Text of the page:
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New business-oriented group sponsored by pipeline developers supports Atlantic Coast Pipeline

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The battle for public opinion for a proposed 550-mile natural gas pipeline is heating up.

Opposition to the Atlantic Coast Pipeline that would pass through Virginia and two other states has been well organized and vocal. On Wednesday, supporters of the proposed Atlantic Coast Pipeline fought back.
They’re cranking up their voices and strategy via a new coalition sponsored by the companies that want to develop the pipeline:  Dominion, Duke Energy, Piedmont, and AGL Resources.

A group of more than 100 businesses joined labor organizations, and other local, state and national groups to announce the formation of EnergySure – Standing Up for Reliable Energy. According to the group, the founding members represent millions of employees, leading employers and business organizations across Virginia, West Virginia and North Carolina.

The Virginia Chamber of Commerce, Virginia State Building & Construction Trades, MeadWestvaco and Huntington Ingalls Industries are among 50 businesses and organizations in Virginia to join EnergySure.
The coalition said in a press release that  formed to "stand up" for reliable energy and demonstrate the broad support for the pipeline, designed to meet growing energy needs in Virginia and North Carolina.

Other Virginia members include:  Appalachian Power Co., Virginia Coal and Energy Alliance, Virginia Hispanic Chamber of Commerce, Virginia Manufacturers Association, Virginia Natural Gas, Columbia Gas of Virginia, Virginia Oil & Gas Association, Virginia Port Authority and many economic development groups and chambers of commerce.

Among that latter group is Virginia's Gateway Region , Franklin Southampton Economic Development, Inc. and  Franklin-Southampton Area Chamber of Commerce,  the Fredericksburg Regional Alliance, Greater Richmond Partnership, Greater Smithfield-Selma Chamber of Commerce  the Halifax County Economic Development Commission, the Hampton Roads Chamber of Commerce and the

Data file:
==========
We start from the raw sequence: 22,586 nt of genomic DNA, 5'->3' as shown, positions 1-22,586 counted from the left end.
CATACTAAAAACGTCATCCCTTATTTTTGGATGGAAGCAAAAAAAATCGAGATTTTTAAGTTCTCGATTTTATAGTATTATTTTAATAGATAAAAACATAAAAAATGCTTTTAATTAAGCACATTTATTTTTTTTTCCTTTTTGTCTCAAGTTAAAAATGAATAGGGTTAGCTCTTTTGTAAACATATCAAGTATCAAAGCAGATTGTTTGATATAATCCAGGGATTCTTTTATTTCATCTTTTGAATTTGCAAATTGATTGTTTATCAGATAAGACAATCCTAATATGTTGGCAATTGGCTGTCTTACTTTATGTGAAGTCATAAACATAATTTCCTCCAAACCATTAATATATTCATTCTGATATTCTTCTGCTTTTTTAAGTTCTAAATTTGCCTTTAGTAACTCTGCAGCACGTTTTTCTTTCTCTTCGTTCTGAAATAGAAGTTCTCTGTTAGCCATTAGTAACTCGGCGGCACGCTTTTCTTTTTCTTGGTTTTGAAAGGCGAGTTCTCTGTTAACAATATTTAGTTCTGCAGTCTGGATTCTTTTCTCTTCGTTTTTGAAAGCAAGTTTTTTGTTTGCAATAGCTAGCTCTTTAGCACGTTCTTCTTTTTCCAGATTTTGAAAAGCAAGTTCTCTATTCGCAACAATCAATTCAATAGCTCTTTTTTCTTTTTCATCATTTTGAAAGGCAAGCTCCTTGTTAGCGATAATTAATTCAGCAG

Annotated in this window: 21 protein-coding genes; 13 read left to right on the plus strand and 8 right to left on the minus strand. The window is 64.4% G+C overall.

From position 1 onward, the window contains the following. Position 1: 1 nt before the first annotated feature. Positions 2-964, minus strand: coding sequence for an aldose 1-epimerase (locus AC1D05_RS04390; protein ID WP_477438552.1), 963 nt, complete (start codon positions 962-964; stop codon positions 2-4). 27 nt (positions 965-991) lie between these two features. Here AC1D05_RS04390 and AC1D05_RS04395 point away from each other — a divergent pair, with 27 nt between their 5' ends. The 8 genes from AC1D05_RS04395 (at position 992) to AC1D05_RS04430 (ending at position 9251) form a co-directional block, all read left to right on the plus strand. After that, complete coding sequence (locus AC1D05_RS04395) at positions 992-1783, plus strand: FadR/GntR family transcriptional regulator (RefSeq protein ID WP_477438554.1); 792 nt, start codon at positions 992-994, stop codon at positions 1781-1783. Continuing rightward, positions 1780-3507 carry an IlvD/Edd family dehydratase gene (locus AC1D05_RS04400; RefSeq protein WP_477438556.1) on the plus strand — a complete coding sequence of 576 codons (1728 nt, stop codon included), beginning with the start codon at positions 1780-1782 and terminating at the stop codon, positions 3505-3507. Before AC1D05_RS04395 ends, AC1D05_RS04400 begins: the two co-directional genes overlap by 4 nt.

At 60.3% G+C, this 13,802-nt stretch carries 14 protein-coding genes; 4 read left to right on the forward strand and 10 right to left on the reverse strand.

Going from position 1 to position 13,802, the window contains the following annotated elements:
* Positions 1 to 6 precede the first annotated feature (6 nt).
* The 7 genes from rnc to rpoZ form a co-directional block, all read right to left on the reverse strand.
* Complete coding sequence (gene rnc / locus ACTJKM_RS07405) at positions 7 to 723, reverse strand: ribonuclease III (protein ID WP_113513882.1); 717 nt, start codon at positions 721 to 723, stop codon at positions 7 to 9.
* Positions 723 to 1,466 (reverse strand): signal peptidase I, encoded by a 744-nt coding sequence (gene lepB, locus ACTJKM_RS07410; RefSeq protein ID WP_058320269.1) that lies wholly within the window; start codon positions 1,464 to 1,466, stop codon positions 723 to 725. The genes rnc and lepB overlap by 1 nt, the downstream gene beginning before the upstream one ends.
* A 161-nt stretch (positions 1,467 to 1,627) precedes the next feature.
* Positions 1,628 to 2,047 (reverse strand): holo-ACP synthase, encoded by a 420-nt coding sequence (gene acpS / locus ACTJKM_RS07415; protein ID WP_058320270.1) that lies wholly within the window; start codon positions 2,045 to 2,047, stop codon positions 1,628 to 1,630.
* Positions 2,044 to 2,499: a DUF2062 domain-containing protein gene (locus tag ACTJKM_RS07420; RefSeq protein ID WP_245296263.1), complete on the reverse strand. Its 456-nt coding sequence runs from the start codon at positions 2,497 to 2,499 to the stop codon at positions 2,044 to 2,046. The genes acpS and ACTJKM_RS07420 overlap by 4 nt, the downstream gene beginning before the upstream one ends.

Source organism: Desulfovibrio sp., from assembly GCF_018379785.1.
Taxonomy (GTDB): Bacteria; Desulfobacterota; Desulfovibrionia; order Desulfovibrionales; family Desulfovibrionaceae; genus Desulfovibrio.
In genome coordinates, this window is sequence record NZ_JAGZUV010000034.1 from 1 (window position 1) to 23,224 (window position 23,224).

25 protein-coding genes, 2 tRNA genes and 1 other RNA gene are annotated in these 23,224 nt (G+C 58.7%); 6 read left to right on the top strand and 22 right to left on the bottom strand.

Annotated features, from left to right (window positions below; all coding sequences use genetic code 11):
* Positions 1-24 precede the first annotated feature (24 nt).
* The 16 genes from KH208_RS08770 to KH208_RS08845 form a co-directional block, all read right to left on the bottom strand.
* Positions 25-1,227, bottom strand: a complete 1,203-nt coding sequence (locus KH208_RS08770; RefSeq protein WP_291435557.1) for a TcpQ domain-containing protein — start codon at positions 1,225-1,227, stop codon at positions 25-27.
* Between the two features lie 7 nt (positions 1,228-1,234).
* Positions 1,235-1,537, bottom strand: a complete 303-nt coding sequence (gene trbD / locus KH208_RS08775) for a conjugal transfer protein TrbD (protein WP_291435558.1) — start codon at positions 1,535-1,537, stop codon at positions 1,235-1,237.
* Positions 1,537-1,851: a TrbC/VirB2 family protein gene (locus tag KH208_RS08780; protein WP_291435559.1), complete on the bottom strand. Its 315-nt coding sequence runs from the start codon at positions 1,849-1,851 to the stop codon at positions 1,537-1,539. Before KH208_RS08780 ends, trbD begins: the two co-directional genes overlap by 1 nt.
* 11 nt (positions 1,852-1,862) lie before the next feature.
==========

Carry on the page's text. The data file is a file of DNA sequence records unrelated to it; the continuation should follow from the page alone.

Haliwa-Saponi Indian Tribe.

Over the next 20 years, the group said demand for natural gas as a fuel for power generation in Virginia and North Carolina is projected to more than triple. Meanwhile, older coal-fired power plants are scheduled for retirement – reducing capacity to generate electricity. “Increased access to cleaner-burning natural gas is needed to make our region energy sure,” the group said. 

According to studies commissioned by the project’s developers, the pipeline is expected to generate significant economic benefits across the three-state region, including more than 17,000 jobs, $2.7 billion in economic activity and $4.2 million in average annual local tax revenue during construction.

The studies have said that in Virginia alone, construction will support 8,800 jobs and result in $1.4 billion in economic activity. Once in operation, the pipeline is expected to result in nearly $38 million in economic activity, support 1,300 jobs and, by 2022, generate $10.4 million in local tax revenue in 13 counties and cities along the route.

“It’s going to create approximately 17,000 construction jobs,” Matt Yonka, president of the Virginia State Building and Construction Trades, said in a statement. “It will open the door to bringing new industry to the state of Virginia. If you have the power source, you have the ability to build more and bring more industry.”

Pipeline opponents, such as Friends of Nelson, have countered the economic studies, saying they don’t address an array of possible losses.

In a recent salvo against the pipeline, Friends of Nelson listed things such as loss of property values to landowners, the loss of natural scenic value, the costs to water, soil and personal property in the event of an explosion or accident, the costs of repairing roads damaged by heavy truck traffic during construction and the loss of property rights through possible exercise of eminent domain should the project win approval from the Federal Energy Regulatory Commission.
EnergySure pointed out that a recent poll commissioned by the Consumer Energy Alliance (CEA) showed registered voters in West Virginia, Virginia and North Carolina overwhelmingly support construction of the pipeline by more than a 2-to-1 margin. Supporters cited jobs and the economy, the increased use of natural gas, energy independence, and lower natural gas prices as key reasons for their support.

Dominion, Duke Energy, Piedmont, and AGL Resources said they are sponsoring the coalition to provide a platform for informed discussions about the project.

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